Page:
- American Motorcyclist Association – AMA will work with State and local partners to encourage innovative approaches to motorcyclist safety and to ensure motorcyclists are included in zero road fatality programs. AMA will advocate for local road authorities to make use of the publications produced by FHWA based on the recommendations of the Motorcyclist Advisory Council, which describe safer barrier design, roadway design, construction, and maintenance practices as well as how to include motorcyclists in the architecture and implementation of intelligent transportation systems. AMA will partner with research organizations to advanced crash avoidance technologies for motor vehicles consistently detect and safely interact with motorcyclists on the road.
- Families for Safer Streets – In 2023, FSS will create a detailed manual for national FSS Chapters and for use by individualss to educate decision makers in their communities. They will also create an online post-crash resource guide to help crash victims navigate through the maze of police, insurance, and district attorneys, among other complex post-crash logistics as well as short training videos for FSS members to use when elevating the voices of those personally impacted.
- Transit Agencies – Nine transit agencies are committing to action, including increased pedestrian safety and visibility around transit stops through strategies like traffic calming, bus passenger boarding islands, raised crosswalks, and shifting transit stops to after intersections. Actions also include investing in equitable Transit Oriented Development (eTOD) projects and installing GPS on non-revenue vehicles to collect data on risky driving behaviors that is used to inform training. The nine transit agencies include: Alameda-Contra Costa Transit District (AC Transit); Baltimore Regional Transportation Board (BRTB); Chicago Transit Authority (CTA); City of Phoenix Public Transit Department; Denver Regional Transportation District (RTD); Los Angeles County Metropolitan Transportation Authority (LA Metro); Metropolitan Transit Authority of Harris County (Houston METRO); San Francisco Municipal Transportation Agency (SFMTA) and Southeastern Pennsylvania Transportation Authority (SEPTA)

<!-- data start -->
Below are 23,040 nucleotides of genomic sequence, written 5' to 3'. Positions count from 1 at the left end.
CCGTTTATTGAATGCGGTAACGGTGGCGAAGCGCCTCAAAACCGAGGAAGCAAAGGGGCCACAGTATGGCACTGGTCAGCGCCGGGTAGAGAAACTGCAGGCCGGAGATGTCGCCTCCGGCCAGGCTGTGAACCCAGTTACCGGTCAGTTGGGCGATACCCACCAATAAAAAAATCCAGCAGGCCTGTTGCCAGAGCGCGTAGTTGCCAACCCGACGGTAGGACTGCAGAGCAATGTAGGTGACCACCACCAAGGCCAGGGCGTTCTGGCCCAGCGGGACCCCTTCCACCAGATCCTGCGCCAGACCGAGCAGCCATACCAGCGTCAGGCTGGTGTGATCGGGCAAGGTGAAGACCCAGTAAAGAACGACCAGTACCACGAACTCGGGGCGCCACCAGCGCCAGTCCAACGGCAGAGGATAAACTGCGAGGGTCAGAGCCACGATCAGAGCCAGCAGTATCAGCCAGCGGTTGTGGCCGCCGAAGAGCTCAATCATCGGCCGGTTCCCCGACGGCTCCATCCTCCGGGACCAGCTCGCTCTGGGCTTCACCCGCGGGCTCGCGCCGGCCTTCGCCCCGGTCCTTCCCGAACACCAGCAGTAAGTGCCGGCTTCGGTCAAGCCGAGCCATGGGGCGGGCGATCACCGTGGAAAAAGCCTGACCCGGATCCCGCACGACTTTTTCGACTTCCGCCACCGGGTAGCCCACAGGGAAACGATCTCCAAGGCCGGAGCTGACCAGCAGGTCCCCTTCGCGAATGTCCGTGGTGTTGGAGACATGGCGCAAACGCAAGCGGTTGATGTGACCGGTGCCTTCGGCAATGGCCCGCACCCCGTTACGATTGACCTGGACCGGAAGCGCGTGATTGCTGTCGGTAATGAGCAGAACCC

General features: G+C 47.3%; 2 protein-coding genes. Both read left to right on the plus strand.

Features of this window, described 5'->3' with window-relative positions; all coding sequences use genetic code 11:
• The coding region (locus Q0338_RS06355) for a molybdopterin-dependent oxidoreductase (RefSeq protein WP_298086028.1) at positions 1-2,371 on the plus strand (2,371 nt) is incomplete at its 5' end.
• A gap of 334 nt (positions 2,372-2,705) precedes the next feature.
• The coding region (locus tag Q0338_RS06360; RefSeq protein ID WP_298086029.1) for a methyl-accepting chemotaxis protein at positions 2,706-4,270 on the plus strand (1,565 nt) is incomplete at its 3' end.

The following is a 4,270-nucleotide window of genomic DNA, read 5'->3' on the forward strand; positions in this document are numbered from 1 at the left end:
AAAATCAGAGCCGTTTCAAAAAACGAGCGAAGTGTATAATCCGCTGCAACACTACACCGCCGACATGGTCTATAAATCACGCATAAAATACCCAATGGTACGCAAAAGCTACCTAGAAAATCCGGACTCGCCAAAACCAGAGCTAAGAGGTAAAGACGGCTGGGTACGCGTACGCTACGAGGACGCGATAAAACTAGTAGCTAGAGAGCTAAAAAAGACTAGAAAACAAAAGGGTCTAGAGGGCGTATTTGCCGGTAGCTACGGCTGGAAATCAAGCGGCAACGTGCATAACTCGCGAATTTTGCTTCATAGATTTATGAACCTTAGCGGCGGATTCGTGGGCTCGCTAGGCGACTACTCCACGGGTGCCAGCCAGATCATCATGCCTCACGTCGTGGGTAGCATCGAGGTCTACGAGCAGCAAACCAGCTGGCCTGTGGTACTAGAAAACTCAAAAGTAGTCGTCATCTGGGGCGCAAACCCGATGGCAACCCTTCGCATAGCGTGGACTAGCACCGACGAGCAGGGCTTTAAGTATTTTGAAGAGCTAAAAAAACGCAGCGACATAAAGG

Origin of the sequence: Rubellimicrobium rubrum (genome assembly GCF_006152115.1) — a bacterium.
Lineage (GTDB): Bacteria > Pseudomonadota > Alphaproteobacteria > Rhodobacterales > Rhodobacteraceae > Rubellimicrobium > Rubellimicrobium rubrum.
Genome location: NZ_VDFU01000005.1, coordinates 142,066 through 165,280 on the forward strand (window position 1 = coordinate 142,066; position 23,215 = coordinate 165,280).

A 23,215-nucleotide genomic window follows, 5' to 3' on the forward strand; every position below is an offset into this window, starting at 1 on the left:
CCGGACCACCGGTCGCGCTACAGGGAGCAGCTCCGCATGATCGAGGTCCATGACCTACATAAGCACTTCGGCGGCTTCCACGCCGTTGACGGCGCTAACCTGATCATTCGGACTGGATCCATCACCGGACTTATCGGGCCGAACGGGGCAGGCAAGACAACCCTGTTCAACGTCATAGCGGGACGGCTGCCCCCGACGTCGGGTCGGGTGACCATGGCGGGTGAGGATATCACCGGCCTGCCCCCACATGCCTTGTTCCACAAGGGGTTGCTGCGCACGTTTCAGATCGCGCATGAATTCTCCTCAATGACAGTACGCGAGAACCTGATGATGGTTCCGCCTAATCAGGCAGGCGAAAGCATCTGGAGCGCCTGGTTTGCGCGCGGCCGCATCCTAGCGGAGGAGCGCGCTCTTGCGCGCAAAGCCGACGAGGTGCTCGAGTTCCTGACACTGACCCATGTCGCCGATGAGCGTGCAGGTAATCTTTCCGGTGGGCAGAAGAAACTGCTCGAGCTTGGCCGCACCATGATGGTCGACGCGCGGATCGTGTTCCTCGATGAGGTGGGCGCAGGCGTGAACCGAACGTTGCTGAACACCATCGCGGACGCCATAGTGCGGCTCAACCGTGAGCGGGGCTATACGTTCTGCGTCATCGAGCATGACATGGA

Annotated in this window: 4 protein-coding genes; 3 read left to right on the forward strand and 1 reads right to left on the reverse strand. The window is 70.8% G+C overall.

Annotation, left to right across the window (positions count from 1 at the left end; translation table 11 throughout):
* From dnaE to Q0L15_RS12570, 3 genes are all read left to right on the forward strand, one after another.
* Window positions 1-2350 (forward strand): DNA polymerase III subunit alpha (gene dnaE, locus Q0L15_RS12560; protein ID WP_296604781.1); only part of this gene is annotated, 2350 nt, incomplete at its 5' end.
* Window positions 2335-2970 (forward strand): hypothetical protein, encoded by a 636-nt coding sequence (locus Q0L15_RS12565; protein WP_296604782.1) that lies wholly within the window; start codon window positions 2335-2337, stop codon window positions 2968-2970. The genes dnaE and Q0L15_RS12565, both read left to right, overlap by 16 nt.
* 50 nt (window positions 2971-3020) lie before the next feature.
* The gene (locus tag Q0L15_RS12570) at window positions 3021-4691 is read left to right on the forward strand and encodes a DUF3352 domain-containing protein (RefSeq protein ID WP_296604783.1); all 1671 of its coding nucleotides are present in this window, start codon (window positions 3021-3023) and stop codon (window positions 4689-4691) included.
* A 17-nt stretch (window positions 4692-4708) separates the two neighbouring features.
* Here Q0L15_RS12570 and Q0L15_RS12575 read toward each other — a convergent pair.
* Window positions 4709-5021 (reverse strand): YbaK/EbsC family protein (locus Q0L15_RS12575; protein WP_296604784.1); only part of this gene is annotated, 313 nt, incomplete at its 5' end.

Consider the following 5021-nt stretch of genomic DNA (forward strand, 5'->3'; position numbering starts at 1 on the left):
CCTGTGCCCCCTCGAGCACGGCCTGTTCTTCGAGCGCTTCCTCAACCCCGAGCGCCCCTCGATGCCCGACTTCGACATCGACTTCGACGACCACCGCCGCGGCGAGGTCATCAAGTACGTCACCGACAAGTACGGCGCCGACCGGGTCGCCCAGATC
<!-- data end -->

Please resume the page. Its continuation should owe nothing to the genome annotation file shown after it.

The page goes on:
- And many more stakeholder commitments that you can view here.
Share your organization’s commitment to action here. The Department is planning a convening of those who have joined the call to action in the early summer to discuss opportunities to advance the goals of the NRSS, share best practices, and catalyze efforts across the various engaged sectors.
The Department launched the National Roadway Safety Strategy in January 2022 in response to the fact that after decades of steady declines, traffic deaths began rising again in 2010 and then surged during the early days of the pandemic in 2020. The NRSS outlines a concrete set of actions the Department has committed to, and adopts the five-pronged approach that includes Safer People, Safer Vehicles, Safer Speeds, Safer Roads, and Better Post-Crash Care, all to work towards a goal of zero fatalities. The Department won’t achieve zero deaths on our roadways alone, which is why involving stakeholders across the country, at every level of government, philanthropy, advocacy and the private sector, is key.
The Department also announced recently that more than $1 billion is now available from the new Safe Streets and Roads for All discretionary grant program, funded by President Biden’s Bipartisan Infrastructure Law. These competitive grants will help cities, counties, Tribes and metropolitan planning organizations (MPOs) create safety plans, demonstrate effective strategies, and carry out infrastructure projects that prevent deaths and serious injuries on our nation’s roadways, from putting in high-visibility y crosswalks to redesigning intersections and much more